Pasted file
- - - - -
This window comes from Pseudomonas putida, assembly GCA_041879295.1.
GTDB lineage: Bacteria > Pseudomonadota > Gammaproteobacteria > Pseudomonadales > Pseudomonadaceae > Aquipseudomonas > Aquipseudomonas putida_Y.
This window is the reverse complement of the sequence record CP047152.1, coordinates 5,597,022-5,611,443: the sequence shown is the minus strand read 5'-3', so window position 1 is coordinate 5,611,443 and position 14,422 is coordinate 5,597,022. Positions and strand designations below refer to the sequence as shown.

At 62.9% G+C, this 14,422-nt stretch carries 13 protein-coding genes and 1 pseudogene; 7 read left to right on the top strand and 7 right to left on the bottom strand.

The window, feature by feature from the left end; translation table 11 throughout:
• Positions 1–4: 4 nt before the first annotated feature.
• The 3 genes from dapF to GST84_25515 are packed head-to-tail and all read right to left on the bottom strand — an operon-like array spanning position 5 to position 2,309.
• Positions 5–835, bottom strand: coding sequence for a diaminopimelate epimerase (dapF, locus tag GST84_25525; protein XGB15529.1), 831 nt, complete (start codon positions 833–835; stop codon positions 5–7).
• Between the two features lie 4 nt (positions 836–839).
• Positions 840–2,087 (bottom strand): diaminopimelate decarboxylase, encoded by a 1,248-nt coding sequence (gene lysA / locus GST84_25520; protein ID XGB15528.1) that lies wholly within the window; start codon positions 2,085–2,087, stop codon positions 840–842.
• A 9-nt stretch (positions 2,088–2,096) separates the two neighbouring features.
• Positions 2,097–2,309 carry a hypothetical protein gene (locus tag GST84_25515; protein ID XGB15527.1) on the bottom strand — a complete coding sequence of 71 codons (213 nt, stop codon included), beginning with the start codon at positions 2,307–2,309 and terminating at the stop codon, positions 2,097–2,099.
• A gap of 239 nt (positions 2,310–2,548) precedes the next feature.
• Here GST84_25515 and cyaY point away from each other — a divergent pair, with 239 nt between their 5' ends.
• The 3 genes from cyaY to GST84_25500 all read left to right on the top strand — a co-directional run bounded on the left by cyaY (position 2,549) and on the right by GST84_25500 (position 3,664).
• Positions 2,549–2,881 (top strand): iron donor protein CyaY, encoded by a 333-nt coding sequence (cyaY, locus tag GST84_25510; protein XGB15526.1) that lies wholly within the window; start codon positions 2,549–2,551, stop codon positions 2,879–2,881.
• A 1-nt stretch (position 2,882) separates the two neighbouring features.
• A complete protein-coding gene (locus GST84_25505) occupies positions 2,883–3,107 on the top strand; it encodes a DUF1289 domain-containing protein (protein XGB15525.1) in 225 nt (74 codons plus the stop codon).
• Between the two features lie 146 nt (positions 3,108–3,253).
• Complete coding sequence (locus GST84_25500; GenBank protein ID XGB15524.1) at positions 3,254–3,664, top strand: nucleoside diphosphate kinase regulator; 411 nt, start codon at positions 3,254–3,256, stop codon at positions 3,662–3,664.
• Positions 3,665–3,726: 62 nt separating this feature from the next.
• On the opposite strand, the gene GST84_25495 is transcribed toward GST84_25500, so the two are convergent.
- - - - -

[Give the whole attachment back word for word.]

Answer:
This window comes from Pseudomonas putida, assembly GCA_041879295.1.
GTDB lineage: Bacteria > Pseudomonadota > Gammaproteobacteria > Pseudomonadales > Pseudomonadaceae > Aquipseudomonas > Aquipseudomonas putida_Y.
This window is the reverse complement of the sequence record CP047152.1, coordinates 5,597,022-5,611,443: the sequence shown is the minus strand read 5'-3', so window position 1 is coordinate 5,611,443 and position 14,422 is coordinate 5,597,022. Positions and strand designations below refer to the sequence as shown.

At 62.9% G+C, this 14,422-nt stretch carries 13 protein-coding genes and 1 pseudogene; 7 read left to right on the top strand and 7 right to left on the bottom strand.

The window, feature by feature from the left end; translation table 11 throughout:
• Positions 1–4: 4 nt before the first annotated feature.
• The 3 genes from dapF to GST84_25515 are packed head-to-tail and all read right to left on the bottom strand — an operon-like array spanning position 5 to position 2,309.
• Positions 5–835, bottom strand: coding sequence for a diaminopimelate epimerase (dapF, locus tag GST84_25525; protein XGB15529.1), 831 nt, complete (start codon positions 833–835; stop codon positions 5–7).
• Between the two features lie 4 nt (positions 836–839).
• Positions 840–2,087 (bottom strand): diaminopimelate decarboxylase, encoded by a 1,248-nt coding sequence (gene lysA / locus GST84_25520; protein ID XGB15528.1) that lies wholly within the window; start codon positions 2,085–2,087, stop codon positions 840–842.
• A 9-nt stretch (positions 2,088–2,096) separates the two neighbouring features.
• Positions 2,097–2,309 carry a hypothetical protein gene (locus tag GST84_25515; protein ID XGB15527.1) on the bottom strand — a complete coding sequence of 71 codons (213 nt, stop codon included), beginning with the start codon at positions 2,307–2,309 and terminating at the stop codon, positions 2,097–2,099.
• A gap of 239 nt (positions 2,310–2,548) precedes the next feature.
• Here GST84_25515 and cyaY point away from each other — a divergent pair, with 239 nt between their 5' ends.
• The 3 genes from cyaY to GST84_25500 all read left to right on the top strand — a co-directional run bounded on the left by cyaY (position 2,549) and on the right by GST84_25500 (position 3,664).
• Positions 2,549–2,881 (top strand): iron donor protein CyaY, encoded by a 333-nt coding sequence (cyaY, locus tag GST84_25510; protein XGB15526.1) that lies wholly within the window; start codon positions 2,549–2,551, stop codon positions 2,879–2,881.
• A 1-nt stretch (position 2,882) separates the two neighbouring features.
• A complete protein-coding gene (locus GST84_25505) occupies positions 2,883–3,107 on the top strand; it encodes a DUF1289 domain-containing protein (protein XGB15525.1) in 225 nt (74 codons plus the stop codon).
• Between the two features lie 146 nt (positions 3,108–3,253).
• Complete coding sequence (locus GST84_25500; GenBank protein ID XGB15524.1) at positions 3,254–3,664, top strand: nucleoside diphosphate kinase regulator; 411 nt, start codon at positions 3,254–3,256, stop codon at positions 3,662–3,664.
• Positions 3,665–3,726: 62 nt separating this feature from the next.
• On the opposite strand, the gene GST84_25495 is transcribed toward GST84_25500, so the two are convergent.